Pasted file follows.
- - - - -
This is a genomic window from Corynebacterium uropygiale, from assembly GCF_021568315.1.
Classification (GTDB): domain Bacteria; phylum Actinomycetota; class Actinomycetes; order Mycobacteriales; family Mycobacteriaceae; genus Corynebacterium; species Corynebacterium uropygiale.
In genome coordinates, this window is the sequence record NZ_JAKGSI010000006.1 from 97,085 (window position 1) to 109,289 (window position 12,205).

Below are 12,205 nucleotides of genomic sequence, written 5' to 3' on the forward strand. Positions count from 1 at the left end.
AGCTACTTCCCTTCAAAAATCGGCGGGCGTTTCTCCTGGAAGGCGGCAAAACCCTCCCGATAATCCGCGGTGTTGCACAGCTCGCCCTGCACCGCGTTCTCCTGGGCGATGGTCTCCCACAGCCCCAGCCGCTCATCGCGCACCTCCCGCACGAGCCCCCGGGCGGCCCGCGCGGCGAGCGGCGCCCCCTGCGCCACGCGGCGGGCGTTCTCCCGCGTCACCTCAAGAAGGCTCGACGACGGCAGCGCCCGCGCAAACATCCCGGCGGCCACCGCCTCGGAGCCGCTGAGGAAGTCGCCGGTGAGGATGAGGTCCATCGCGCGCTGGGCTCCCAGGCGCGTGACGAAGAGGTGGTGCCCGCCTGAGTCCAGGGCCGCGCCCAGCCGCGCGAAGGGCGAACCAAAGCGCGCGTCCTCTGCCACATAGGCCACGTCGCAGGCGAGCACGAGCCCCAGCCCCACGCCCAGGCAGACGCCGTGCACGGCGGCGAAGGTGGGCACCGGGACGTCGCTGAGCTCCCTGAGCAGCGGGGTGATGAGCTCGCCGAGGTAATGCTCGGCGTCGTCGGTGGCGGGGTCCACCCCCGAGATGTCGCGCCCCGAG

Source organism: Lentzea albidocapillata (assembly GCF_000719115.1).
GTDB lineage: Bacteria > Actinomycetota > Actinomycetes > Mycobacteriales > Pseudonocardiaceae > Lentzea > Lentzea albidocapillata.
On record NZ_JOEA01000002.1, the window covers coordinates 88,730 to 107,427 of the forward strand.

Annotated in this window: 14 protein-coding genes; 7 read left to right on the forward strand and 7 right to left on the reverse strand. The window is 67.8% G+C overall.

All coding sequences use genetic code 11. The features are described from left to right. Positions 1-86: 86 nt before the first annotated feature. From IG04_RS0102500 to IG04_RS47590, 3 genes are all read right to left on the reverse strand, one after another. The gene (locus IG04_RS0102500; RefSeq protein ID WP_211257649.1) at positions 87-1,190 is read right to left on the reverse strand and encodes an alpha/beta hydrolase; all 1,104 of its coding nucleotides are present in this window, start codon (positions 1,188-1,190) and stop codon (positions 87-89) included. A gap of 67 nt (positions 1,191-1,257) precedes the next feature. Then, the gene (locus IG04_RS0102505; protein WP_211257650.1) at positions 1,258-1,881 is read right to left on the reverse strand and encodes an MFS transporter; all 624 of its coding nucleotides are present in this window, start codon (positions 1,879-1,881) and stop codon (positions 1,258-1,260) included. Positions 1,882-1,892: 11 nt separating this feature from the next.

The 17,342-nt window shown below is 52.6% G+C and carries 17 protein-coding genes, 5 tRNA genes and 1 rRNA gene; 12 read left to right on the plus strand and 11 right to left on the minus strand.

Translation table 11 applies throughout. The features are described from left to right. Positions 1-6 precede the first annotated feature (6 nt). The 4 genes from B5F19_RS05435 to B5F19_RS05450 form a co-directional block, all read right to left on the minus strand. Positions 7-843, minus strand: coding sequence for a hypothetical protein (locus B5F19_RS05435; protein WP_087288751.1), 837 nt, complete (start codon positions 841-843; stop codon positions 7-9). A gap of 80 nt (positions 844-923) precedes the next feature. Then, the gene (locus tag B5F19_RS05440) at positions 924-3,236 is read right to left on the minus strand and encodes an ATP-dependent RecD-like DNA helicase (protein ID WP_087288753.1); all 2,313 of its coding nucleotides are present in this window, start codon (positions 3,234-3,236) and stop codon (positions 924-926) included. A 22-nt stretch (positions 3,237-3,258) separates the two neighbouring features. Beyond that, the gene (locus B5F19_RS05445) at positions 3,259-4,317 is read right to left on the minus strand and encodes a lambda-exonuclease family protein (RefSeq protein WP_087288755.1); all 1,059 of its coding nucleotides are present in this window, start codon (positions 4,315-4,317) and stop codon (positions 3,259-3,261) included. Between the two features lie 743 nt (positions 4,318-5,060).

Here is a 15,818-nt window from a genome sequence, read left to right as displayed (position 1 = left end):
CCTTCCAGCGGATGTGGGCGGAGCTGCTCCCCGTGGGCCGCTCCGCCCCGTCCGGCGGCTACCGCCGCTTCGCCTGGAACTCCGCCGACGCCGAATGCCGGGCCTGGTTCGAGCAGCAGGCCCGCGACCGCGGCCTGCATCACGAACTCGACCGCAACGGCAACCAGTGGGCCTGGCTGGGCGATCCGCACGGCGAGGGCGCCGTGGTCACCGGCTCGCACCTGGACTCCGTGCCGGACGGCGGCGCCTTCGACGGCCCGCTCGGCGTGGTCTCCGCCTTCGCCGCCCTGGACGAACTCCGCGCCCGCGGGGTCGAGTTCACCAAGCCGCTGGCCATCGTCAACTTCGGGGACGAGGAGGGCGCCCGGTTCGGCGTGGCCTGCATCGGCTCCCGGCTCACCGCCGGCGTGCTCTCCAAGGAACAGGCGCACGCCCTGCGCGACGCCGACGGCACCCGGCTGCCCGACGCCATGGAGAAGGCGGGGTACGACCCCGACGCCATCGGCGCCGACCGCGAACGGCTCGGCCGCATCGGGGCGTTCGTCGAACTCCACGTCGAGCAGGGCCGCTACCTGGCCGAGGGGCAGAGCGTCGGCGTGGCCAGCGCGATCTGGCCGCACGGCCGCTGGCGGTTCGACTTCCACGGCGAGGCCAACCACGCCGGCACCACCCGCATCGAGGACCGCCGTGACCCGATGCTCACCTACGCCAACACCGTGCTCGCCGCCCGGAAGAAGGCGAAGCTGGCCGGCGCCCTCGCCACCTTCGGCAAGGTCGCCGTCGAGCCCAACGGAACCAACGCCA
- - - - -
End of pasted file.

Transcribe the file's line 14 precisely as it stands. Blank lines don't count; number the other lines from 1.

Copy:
CCTTCCAGCGGATGTGGGCGGAGCTGCTCCCCGTGGGCCGCTCCGCCCCGTCCGGCGGCTACCGCCGCTTCGCCTGGAACTCCGCCGACGCCGAATGCCGGGCCTGGTTCGAGCAGCAGGCCCGCGACCGCGGCCTGCATCACGAACTCGACCGCAACGGCAACCAGTGGGCCTGGCTGGGCGATCCGCACGGCGAGGGCGCCGTGGTCACCGGCTCGCACCTGGACTCCGTGCCGGACGGCGGCGCCTTCGACGGCCCGCTCGGCGTGGTCTCCGCCTTCGCCGCCCTGGACGAACTCCGCGCCCGCGGGGTCGAGTTCACCAAGCCGCTGGCCATCGTCAACTTCGGGGACGAGGAGGGCGCCCGGTTCGGCGTGGCCTGCATCGGCTCCCGGCTCACCGCCGGCGTGCTCTCCAAGGAACAGGCGCACGCCCTGCGCGACGCCGACGGCACCCGGCTGCCCGACGCCATGGAGAAGGCGGGGTACGACCCCGACGCCATCGGCGCCGACCGCGAACGGCTCGGCCGCATCGGGGCGTTCGTCGAACTCCACGTCGAGCAGGGCCGCTACCTGGCCGAGGGGCAGAGCGTCGGCGTGGCCAGCGCGATCTGGCCGCACGGCCGCTGGCGGTTCGACTTCCACGGCGAGGCCAACCACGCCGGCACCACCCGCATCGAGGACCGCCGTGACCCGATGCTCACCTACGCCAACACCGTGCTCGCCGCCCGGAAGAAGGCGAAGCTGGCCGGCGCCCTCGCCACCTTCGGCAAGGTCGCCGTCGAGCCCAACGGAACCAACGCCA